By Stephen Schenck | December 7, 2010 8:17 PM
If you’re anxiously awaiting the arrival of Gingerbread for your Android handset of choice, you may have gotten a bit of a shock when an LG employee on the company’s Facebook page claimed that Gingerbread hardware requirements meant that the latest Android release won’t be coming to any devices with a CPU running slower than 1GHz.
Responding to a user’s question about when the Optimum S would see a Gingerbread update, LG posted that the phone’s 600MHz CPU wouldn’t meet the 1GHz Gingerbread cut-off. Google hadn’t said anything about minimum requirements, and the Android developer community had similarly been mum about the potential. Were this the case, plenty of popular Android handsets like the 800MHz G2 would now find themselves shut out from future Android updates.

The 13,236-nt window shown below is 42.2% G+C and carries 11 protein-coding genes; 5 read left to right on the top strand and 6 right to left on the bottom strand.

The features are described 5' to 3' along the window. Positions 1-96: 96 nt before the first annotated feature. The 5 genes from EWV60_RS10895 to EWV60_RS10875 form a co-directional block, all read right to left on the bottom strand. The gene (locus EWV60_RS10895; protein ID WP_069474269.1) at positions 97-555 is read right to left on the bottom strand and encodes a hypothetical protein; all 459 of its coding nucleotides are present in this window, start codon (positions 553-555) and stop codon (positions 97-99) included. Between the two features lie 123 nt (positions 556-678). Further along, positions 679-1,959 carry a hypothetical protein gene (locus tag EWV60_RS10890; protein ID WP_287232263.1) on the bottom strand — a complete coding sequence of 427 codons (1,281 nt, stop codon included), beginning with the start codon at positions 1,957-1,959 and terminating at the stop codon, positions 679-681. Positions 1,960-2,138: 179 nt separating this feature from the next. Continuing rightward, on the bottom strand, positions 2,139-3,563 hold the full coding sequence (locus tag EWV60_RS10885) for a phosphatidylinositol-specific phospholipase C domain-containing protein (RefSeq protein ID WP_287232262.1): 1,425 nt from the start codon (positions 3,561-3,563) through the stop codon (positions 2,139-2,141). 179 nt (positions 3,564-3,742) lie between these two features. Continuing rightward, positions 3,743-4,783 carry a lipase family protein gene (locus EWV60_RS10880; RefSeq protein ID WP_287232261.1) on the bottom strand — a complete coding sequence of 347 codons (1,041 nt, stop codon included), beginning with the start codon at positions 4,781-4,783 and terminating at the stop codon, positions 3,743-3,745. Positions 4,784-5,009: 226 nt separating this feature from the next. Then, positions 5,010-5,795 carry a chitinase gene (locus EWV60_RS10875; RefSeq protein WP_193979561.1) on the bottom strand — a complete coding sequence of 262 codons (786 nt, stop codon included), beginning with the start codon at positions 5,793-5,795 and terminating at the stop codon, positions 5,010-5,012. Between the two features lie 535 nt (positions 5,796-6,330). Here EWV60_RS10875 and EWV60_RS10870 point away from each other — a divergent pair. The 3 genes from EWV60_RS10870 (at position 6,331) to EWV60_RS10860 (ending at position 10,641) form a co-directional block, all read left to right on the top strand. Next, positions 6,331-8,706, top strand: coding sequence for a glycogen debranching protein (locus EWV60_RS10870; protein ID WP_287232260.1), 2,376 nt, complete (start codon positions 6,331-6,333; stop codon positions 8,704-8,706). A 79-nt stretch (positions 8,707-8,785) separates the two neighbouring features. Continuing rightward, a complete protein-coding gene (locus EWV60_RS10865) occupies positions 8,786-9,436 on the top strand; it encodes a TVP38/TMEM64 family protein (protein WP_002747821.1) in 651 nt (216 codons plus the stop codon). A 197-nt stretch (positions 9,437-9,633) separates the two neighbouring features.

In the hours that followed, cooler heads have prevailed, and Google engineer Romain Guy spoke up to deny the rumors. If there is any sort of 1GHz minimum, it’s only a recommendation, not any kind of hard-and-fast requirement.
So, while a sufficiently powerful sub-GHz phone should have no problems running Gingerbread, this does point to rising hardware expectations that could cause trouble for less advanced devices. Just because you can run Gingerbread on a 600MHz phone, that doesn’t mean it will be a good idea, especially if the software makes the handset sluggish to the point of being unusable. Manufacturers will likely see how their hardware reacts to Gingerbread and decide which models can handle the upgrade on a case-by-case basis.